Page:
Tuning the Rig

We had not had sex since living together in the mountains.  Back then, we had had a lot of it for fun, not trying to get pregnant.  The fun had played out, the romance ended another failed experiment in bliss.  Now we were married with no ambition to be in love, only to procreate.

Betsy watched the calendar and took readings of her body temperature.  When she determined she was ovulating, three or four times, we had sex on the boat, engaged in an act designed to make a baby; it was no more romantic than that.  I know it sounds strange, but it didn’t seem so to us.

We treated each other respectfully, kindly, with careful consideration.  We were closer with a contract signed and vows taken.  Like conspirators with a secret to protect, we didn’t tell anyone about our underlying agreement.  We were not in love, but  joined, yes indeed, for a sacred purpose.  To other people our relationship seemed conventional.  Between ourselves, we were independent actors in a joint venture, as if to build a business with a baby at the bottom line, projected profit.  Our intercourse for conception produced the usual pleasure.  We had it a couple of times extra for fun.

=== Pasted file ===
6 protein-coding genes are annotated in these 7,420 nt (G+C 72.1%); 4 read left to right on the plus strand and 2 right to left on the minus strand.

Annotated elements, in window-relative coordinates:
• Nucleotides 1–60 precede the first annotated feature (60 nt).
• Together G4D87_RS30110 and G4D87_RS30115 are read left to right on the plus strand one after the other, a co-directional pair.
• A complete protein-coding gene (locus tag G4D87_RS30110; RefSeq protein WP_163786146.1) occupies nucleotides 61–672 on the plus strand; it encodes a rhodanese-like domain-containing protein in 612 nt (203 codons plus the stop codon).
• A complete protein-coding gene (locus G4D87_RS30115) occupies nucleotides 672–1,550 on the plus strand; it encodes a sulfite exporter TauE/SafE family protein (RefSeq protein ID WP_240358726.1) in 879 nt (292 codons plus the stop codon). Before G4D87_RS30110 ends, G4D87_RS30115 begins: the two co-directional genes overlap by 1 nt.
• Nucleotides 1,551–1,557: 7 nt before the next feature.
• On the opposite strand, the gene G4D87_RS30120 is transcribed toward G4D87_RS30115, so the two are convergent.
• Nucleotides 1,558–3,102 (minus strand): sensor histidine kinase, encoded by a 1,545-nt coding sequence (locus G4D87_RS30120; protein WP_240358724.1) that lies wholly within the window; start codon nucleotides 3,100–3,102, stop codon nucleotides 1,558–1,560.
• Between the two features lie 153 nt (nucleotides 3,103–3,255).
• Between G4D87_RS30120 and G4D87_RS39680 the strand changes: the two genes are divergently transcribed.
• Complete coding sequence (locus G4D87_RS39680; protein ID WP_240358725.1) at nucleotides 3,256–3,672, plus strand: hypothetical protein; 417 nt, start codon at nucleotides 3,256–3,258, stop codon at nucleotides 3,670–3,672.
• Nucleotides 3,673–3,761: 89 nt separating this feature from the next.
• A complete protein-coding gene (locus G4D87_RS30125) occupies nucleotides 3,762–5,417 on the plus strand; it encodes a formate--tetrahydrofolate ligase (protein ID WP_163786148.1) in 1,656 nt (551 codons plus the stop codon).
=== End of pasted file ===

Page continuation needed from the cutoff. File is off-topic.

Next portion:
The boat was ready to go, back in the water.  The mast was up, the rig was tuned.

We waited to see if Betsy would test positive.  It was fine either way.  The sex had been good in the mountains, and would be explosively satisfying whenever we would have it over the years to come.  It was the saving grace of the marriage on a number of occasions.  But starting out it was just to conceive.

Living on the boat, we divided the work along traditional gender lines.  I did the chores topside, getting more accustomed to the labor, stronger, more in tune with a boat than I had ever been.  Down below, in the doll house interior, Betsy made a nest.

One day as we were about stop work and go for lunch, she complained of feeling dizzy and nauseated.   We walked over to the marina restaurant for chicken salad sandwiches.  Betsy ate only a few bites, then took a nap on the boat and woke up feeling strange.  Not a month had passed.  She went shopping for material to make curtains for the boat, was gone several hours, returned without a stitch of material.  She had gone to a doctor and all but shouted up the dock, “I’m pregnant.”